Please note, the order volume has been updated. This is due to package and minimum order quantities.
Please note, the order volume has been updated to. This is due to package and minimum order quantities.
During day-to-day operations, tools are regularly passed around between workers, vehicles and even different sites. While this is the reality of working in the construction industry, such activity can create a number of challenges in terms of tool inventory.
If you’re unsure where your tools are, or your systems aren’t able to keep track of this constant movement, it can be difficult to ensure workers have the tools they need for the job.
Another issue is keeping your inventory serviced and safe, which can have major implications in terms of compliance, worker safety and efficiency. Ultimately, these challenges can all have a serious impact on your productivity, and more significantly, your company’s bottom line.
Here are 5 signs that you have a tool inventory challenge:
If your toolpark is full of equipment that is not being used, this may indicate a larger overall issue with your tool inventory. While it’s essential to have enough tools for workers to perform the task at hand, having too much equipment can be a bad investment.
Having considerable capital tied up in excess equipment can be damaging to your business’ profitability, with excess inventory pulling valuable resources away from other areas of the company where the capital could be invested more effectively. If you do have a large number of backup tools, it’s important to ask whether this capital is invested well.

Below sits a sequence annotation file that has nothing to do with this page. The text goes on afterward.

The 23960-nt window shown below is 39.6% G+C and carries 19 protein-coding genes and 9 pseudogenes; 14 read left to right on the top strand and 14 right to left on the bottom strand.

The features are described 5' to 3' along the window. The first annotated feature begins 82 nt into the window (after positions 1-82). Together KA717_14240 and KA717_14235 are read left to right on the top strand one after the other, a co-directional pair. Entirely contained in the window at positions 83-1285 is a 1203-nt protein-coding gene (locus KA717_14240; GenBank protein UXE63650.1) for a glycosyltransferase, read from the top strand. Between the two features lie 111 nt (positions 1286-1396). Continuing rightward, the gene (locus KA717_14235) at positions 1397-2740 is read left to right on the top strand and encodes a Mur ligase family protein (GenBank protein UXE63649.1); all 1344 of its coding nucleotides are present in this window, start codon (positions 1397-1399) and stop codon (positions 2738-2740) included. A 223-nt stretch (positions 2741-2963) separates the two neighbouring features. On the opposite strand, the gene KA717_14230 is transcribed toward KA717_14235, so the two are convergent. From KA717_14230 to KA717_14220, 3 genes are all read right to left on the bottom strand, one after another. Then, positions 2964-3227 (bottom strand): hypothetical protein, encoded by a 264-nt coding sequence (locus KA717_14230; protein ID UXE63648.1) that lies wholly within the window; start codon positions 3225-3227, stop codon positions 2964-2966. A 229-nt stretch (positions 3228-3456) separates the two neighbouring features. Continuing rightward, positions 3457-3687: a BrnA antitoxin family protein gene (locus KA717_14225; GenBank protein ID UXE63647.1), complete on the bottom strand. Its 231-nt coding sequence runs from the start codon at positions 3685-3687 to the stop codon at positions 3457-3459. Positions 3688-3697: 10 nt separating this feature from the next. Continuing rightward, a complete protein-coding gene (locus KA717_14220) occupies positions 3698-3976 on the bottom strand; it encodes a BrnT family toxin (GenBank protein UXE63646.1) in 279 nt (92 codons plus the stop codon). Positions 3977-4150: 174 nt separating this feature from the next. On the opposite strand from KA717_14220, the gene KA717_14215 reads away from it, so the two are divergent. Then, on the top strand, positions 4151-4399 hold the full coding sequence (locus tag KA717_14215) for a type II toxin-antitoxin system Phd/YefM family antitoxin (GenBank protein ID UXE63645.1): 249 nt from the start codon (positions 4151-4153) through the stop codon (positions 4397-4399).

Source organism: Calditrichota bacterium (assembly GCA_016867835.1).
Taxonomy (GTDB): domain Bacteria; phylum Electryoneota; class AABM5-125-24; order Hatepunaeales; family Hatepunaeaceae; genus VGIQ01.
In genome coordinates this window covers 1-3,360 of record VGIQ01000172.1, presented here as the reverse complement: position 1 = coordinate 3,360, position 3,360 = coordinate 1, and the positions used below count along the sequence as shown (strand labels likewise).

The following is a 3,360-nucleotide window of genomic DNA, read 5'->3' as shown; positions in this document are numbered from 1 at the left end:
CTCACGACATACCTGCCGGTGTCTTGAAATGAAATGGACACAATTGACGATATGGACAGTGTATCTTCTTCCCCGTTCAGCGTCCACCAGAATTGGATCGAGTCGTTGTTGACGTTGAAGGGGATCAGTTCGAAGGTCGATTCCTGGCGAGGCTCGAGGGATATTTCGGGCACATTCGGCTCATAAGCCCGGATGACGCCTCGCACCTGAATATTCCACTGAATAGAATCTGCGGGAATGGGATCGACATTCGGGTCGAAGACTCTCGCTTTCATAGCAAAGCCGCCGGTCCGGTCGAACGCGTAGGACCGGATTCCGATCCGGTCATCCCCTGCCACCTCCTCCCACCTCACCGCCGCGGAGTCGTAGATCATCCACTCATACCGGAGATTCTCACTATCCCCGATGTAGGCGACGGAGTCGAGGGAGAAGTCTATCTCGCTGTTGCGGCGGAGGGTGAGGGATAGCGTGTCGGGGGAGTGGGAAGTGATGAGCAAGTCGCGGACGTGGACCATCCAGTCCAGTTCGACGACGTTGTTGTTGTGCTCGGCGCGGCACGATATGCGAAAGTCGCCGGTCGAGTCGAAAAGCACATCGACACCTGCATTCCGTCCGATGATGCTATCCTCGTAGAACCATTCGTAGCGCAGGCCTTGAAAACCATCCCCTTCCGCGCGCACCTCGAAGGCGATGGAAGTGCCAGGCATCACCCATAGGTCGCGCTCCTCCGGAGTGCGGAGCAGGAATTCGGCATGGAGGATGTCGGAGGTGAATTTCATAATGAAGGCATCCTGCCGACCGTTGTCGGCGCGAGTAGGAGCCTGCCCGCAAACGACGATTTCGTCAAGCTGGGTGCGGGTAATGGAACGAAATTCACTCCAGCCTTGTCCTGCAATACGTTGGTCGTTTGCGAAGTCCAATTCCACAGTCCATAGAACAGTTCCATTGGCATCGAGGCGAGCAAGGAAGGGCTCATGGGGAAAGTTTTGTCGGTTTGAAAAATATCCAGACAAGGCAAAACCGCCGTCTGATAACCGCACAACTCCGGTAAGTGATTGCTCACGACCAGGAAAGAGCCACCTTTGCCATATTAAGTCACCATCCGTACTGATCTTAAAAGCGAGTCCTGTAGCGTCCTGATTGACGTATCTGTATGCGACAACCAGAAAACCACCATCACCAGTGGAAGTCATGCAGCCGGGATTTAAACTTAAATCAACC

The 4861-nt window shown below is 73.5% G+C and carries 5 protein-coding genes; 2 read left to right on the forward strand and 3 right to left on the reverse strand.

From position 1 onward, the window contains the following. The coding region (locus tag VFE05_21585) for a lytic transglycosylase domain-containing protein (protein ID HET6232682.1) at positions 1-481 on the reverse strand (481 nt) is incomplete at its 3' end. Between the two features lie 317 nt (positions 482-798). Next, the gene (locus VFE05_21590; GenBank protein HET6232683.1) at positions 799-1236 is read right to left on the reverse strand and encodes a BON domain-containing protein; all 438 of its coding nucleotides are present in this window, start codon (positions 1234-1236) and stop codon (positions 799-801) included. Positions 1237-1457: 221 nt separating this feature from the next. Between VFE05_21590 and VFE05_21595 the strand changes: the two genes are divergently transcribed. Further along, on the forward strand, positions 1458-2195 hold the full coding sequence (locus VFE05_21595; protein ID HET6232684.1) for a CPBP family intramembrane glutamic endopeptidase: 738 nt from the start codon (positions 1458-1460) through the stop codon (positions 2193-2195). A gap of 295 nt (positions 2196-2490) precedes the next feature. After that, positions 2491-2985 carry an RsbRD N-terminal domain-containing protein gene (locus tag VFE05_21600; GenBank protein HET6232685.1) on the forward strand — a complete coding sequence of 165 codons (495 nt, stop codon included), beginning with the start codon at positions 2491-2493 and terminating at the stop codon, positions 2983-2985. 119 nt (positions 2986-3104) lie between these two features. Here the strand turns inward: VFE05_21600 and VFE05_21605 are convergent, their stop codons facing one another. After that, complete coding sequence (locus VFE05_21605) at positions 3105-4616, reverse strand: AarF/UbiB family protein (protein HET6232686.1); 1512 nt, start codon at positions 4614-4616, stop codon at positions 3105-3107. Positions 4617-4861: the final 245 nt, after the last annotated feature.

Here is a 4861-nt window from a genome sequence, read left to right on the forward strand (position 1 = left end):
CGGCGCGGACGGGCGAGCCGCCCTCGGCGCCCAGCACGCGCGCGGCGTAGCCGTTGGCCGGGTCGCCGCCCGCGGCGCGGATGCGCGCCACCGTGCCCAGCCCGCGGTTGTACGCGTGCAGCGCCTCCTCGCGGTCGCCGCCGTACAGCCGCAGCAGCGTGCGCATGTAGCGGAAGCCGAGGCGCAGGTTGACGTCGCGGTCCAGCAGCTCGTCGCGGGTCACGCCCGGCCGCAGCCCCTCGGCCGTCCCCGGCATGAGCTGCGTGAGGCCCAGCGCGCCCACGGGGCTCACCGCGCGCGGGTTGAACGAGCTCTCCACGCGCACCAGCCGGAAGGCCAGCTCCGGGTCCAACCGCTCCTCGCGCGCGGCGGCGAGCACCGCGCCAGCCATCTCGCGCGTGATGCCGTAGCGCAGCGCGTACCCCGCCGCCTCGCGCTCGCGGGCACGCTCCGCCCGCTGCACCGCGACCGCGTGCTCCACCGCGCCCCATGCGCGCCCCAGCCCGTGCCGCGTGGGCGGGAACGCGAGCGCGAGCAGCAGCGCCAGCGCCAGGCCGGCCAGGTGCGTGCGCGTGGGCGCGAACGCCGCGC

With an oversized toolpark, money is not just tied up in the equipment itself, but also spent on maintenance costs. According to the PAT testing guidelines, all tools - even those not in regular use - must be kept regularly serviced and tested to ensure they are in safe working condition. This means equipment will need to undertake PAT testing every 3-6 months on average, which needs to be regularly scheduled and tracked. Such consistent maintenance on unused equipment costs valuable time and money as tools cannot be used on-site without testing, with overinvestment causing real problems across your toolpark.
While this issue may appear to be the opposite of the one above, these two problems can often occur side-by-side. Even if you have enough equipment in circulation, it can still be difficult to find certain items when workers request them.
This can happen for a number of reasons. Often, not being able to find tools occurs due to people not registering a tool when they take it from stock, and passing tools around between different workers and sites throughout the day. Equipment subsequently ends up being stored in vans for long periods of time, which is extremely difficult to keep track of for your tool inventory teams. As a result of this, while you may have plenty of equipment in your toolpark, specific items may be invisible to your systems due to being improperly registered.